Lucas turned to run. At the far end of the hall, he could see the dark shape eating up the walls off the school. In fact, it was all around him, devouring everything. Whatever this place is, it's shrinking.

Lucas frantically looked around for an escape, but there was none. All of the outside exits had already been devoured. The wormhole! If that was the way he had gotten in here, it must be the way out.

Heart pounding, Lucas ran down the hall to Professor Zachary's office. He burst through the doorway and looked down at the floor. No…

There was nothing but black and white floor tiles.

As he stared despondently, the tiles began to warp and change. They formed a round swirl in the middle of the floor. The familiar and welcome sound of rushing wind filled the room.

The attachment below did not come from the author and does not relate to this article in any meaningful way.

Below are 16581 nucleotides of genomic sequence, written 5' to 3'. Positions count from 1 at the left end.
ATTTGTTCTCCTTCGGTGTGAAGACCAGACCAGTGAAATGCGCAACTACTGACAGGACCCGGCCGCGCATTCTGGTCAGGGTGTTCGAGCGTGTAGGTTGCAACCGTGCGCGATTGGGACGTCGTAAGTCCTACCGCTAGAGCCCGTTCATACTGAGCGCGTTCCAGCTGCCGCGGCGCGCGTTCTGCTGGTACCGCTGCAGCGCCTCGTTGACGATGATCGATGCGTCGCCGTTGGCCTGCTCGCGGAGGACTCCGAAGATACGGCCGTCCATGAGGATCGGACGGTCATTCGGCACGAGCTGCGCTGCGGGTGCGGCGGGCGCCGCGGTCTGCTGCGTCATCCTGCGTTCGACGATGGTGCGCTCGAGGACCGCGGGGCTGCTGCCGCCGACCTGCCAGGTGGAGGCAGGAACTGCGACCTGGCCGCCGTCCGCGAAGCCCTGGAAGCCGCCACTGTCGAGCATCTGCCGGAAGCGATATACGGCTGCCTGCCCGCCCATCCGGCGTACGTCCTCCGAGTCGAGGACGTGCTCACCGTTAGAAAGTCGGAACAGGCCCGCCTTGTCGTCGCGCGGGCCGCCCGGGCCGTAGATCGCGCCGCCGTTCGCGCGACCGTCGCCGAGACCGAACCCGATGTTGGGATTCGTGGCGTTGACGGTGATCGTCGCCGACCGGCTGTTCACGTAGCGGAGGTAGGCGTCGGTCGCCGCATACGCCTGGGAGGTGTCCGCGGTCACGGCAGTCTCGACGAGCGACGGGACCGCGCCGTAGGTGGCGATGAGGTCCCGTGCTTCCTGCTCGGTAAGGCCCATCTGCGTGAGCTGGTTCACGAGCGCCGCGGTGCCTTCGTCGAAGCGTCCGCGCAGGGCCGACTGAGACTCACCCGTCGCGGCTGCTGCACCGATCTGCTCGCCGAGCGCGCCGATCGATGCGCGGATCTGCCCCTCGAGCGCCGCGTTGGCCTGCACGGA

Lucas glanced behind him. The dark wall was almost to the office door. He turned and dove headfirst into the vortex.

"Aaaaaahhhh"-BAM! In his haste, Lucas had forgotten that feet-first into the vortex works best. He turned a somersault and crashed backside-first into the front of Professor Zachary's desk.

"Lucas!" someone gasped.

"Owww," he moaned. He looked up and saw five blurry shapes gathered over him.

"Lucas, are you OK?" It sounded like Josie but he couldn't see for sure; everything looked blurred. I must've hit my head really hard.

"Guys, back up and give him some space," Professor Z commanded. "Here, Lucas." Lucas felt his glasses slide onto his face, and his vision cleared. Professor Zachary was kneeling over him, looking concerned. The other Science Club members were still gathered around anxiously.

"You're all here," he mumbled, still dazed.

"YOU'RE here," Marshall replied. "Where did you go?"

"I'm…I'm not sure," Lucas replied. "How long was I gone?"

"Almost 9 hours," Corinne explained. "It's after midnight now."

"We didn't know what to do," Josie said anxiously. "When you didn't come back we were going to go in after you, but we couldn't get the vortex to open. None of us knew how to work your machine."